W2 contractor is where at the end of the year I get a W2 statement. Each pay cycle they take out taxes and the company contributes to half my FICA/SS. So basically its like a 1099 IC, but taxes are withheld instead of me doing 1099 estimates. The company also contributes about 12k to FICA/SS. BUT they don't allow me to participate in the health plan or the retirement plans. When I was a 1099 I had a SEP and had my own health insurance. I then was bought out and we became W2 employees and took big pay cut, but with Cadillac insurance plan and vesting that I wont be able to use since we have to move in a year. This is why I decided to forfeit my benefits for a 43$/hr pay raise.

        I think the pro-data rule screws me too. I Have thought about a HSA and that the only vehicle I have really seen others in my situation talk about as well. Thanks. I dont have any other 1099 income...yet, but I may pick up a few shifts somewhere else as  1099 now that you mention it just to be able to do the SEP

        @jfoxcpacfp: Ya I have heard that it may be a violation. The company offers the bare minimum employee benefits to not be a violation i.e. workers comp, cobra etc. All other aspects (emerg fund, low loan rates, etc) taken care of. Ya I think that is the best option is to contribute to my taxable acct right now. I was hoping for some further tax sheltering this year, but seems like its hard with this status.

         

        Thanks!!!

         

         

        Comment


        • #5




          Regarding your retirement situation, I think your backdoor ROTH will be complicated by the pro-rata rules because you have a SEP.  If you had opened a solo401k then it wouldn’t be an issue.
          Click to expand...


          s2km is correct and I blew right past that point. Have you kept your business open (i.e. - filing tax returns, still registered with the state?) If so, I think possible to roll your SEP into a SOLO 401k under your tax ID number. Otherwise, you may need to mow a few lawns or shovel some snow to generate some SE income lol.
          Working to protect good doctors from bad advisors. Fox & Co CPAs, Fox & Co Wealth Mgmt. 270-247-6087

          Comment


          • #6
            You're an employee. Theres no way you are now getting an extra 160k in "benefits". If youre an employee, you have to generate in excess of what youre paid to come up with a profit for your parent organization. I wouldnt fiddle with the situation as it seems you placed yourself in the worst of both worlds. Get a real W2, and negotiate for as much employer contributed retirement/hsa type stuff you can.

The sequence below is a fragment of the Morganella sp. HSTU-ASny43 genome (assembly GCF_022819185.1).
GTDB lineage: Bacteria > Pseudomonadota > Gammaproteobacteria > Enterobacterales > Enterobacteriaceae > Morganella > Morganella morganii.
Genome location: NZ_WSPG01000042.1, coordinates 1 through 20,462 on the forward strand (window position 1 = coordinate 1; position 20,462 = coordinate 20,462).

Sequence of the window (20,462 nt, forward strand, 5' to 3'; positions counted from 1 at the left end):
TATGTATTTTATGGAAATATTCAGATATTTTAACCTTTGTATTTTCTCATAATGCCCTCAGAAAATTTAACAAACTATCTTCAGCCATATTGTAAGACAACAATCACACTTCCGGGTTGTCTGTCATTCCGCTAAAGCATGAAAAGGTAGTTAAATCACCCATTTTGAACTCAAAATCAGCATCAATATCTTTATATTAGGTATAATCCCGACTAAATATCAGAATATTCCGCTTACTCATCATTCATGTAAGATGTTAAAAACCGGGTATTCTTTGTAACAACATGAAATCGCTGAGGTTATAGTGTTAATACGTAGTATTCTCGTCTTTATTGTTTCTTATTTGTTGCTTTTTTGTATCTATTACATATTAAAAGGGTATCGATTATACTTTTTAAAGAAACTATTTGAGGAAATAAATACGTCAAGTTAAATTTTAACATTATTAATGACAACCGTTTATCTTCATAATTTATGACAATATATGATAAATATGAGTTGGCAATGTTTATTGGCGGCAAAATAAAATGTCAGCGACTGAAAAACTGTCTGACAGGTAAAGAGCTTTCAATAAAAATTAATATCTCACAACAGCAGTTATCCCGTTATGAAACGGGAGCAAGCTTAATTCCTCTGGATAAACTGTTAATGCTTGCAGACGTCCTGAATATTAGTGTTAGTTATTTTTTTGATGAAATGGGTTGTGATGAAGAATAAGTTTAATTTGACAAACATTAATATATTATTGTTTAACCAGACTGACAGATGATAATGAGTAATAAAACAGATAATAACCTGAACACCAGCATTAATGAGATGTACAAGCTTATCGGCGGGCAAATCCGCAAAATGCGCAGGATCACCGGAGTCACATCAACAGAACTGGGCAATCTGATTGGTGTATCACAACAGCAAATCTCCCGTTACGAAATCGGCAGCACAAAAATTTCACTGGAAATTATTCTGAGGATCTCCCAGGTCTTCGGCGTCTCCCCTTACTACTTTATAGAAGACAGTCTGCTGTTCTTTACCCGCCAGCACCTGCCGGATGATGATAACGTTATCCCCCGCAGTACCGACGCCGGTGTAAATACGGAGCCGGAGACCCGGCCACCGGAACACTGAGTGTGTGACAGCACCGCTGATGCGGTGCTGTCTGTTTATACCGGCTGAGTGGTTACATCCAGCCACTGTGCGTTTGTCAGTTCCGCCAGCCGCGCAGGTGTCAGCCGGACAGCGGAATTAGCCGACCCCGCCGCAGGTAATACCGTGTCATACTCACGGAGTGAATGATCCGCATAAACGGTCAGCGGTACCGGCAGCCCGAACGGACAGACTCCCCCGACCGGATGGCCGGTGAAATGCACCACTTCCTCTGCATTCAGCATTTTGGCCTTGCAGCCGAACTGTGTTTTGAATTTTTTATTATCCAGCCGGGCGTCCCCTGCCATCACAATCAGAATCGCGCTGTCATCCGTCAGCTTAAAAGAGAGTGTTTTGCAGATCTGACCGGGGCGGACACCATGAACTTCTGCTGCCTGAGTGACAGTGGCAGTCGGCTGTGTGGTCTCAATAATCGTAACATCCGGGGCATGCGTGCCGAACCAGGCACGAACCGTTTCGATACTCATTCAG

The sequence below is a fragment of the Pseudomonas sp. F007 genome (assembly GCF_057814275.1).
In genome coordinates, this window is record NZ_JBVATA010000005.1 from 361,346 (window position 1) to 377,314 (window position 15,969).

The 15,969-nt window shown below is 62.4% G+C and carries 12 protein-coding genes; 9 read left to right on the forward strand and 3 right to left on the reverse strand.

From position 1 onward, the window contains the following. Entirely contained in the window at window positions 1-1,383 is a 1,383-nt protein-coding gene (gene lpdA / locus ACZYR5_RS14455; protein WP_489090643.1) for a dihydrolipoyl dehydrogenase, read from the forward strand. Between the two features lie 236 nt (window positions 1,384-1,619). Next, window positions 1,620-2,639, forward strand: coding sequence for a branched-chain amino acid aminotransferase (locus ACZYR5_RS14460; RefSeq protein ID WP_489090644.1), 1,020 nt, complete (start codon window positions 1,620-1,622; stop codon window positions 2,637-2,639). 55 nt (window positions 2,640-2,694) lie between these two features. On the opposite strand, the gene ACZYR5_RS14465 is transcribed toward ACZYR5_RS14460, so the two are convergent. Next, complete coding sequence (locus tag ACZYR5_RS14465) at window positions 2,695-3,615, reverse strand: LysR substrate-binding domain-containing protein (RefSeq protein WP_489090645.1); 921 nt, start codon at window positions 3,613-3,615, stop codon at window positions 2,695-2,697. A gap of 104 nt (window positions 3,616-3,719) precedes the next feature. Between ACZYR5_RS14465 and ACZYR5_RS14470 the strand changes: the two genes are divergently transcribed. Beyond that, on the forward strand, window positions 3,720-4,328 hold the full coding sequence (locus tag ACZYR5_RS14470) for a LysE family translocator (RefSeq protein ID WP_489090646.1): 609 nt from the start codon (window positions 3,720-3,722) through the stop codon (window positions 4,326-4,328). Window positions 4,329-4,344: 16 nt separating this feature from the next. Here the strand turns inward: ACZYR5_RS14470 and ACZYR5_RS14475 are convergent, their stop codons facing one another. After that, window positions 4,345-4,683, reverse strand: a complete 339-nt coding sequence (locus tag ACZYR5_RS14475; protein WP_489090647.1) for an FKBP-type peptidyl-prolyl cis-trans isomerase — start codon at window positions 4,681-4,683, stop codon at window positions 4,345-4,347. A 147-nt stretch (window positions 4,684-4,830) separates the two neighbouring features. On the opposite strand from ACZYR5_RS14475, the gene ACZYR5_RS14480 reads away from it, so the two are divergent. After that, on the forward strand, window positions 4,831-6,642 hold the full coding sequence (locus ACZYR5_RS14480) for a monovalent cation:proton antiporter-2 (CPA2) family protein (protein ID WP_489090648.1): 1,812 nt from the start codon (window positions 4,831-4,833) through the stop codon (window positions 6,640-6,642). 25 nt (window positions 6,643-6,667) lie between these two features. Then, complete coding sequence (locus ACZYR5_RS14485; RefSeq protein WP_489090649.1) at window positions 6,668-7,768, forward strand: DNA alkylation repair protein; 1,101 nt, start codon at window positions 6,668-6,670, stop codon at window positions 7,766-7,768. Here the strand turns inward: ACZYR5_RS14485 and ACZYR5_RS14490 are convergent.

Comment


            • #7




              You’re an employee. Theres no way you are now getting an extra 160k in “benefits”. If youre an employee, you have to generate in excess of what youre paid to come up with a profit for your parent organization. I wouldnt fiddle with the situation as it seems you placed yourself in the worst of both worlds. Get a real W2, and negotiate for as much employer contributed retirement/hsa type stuff you can.
              Click to expand...


              He's only going to be there another year. If he's getting an extra $43/hr, that comes to $89,770 for a 2,080-hr year, a little more than half of what he gave up. It's not a good situation, I agree, but I understand why he might want to just stick it out and get on with his career elsewhere when the year is up. Just don't see that he has a lot of leverage at this point.
              Working to protect good doctors from bad advisors. Fox & Co CPAs, Fox & Co Wealth Mgmt. 270-247-6087

              Comment


              • #8
                Thats true of course. I was mainly thinking that if he stayed an employee, certainly their 401k would allow him to contribute his own funds up to the maximum. Vesting only matters with matched funds, what you invest is always yours. Depends on how simple their system is if its worth it to the OP. Otherwise, a taxable isnt a terrible thing of course.

                Comment


                • #9